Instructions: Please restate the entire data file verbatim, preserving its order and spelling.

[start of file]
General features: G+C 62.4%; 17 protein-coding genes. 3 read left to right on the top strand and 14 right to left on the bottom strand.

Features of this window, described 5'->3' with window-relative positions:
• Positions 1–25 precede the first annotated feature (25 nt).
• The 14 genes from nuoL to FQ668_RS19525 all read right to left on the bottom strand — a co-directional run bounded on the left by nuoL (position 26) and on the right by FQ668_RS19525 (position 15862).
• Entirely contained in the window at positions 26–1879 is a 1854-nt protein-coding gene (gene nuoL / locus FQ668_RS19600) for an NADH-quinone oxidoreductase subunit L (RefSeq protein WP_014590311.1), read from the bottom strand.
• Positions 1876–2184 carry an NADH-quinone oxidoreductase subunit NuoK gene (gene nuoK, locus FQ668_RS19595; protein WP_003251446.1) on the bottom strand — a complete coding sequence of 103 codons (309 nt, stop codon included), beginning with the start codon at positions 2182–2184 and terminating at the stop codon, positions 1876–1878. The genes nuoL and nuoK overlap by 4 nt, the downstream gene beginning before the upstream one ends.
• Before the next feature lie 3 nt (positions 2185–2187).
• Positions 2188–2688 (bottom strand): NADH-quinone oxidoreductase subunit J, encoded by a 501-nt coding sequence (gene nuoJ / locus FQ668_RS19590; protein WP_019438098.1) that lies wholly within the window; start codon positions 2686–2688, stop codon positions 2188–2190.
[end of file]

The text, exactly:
General features: G+C 62.4%; 17 protein-coding genes. 3 read left to right on the top strand and 14 right to left on the bottom strand.

Features of this window, described 5'->3' with window-relative positions:
• Positions 1–25 precede the first annotated feature (25 nt).
• The 14 genes from nuoL to FQ668_RS19525 all read right to left on the bottom strand — a co-directional run bounded on the left by nuoL (position 26) and on the right by FQ668_RS19525 (position 15862).
• Entirely contained in the window at positions 26–1879 is a 1854-nt protein-coding gene (gene nuoL / locus FQ668_RS19600) for an NADH-quinone oxidoreductase subunit L (RefSeq protein WP_014590311.1), read from the bottom strand.
• Positions 1876–2184 carry an NADH-quinone oxidoreductase subunit NuoK gene (gene nuoK, locus FQ668_RS19595; protein WP_003251446.1) on the bottom strand — a complete coding sequence of 103 codons (309 nt, stop codon included), beginning with the start codon at positions 2182–2184 and terminating at the stop codon, positions 1876–1878. The genes nuoL and nuoK overlap by 4 nt, the downstream gene beginning before the upstream one ends.
• Before the next feature lie 3 nt (positions 2185–2187).
• Positions 2188–2688 (bottom strand): NADH-quinone oxidoreductase subunit J, encoded by a 501-nt coding sequence (gene nuoJ / locus FQ668_RS19590; protein WP_019438098.1) that lies wholly within the window; start codon positions 2686–2688, stop codon positions 2188–2190.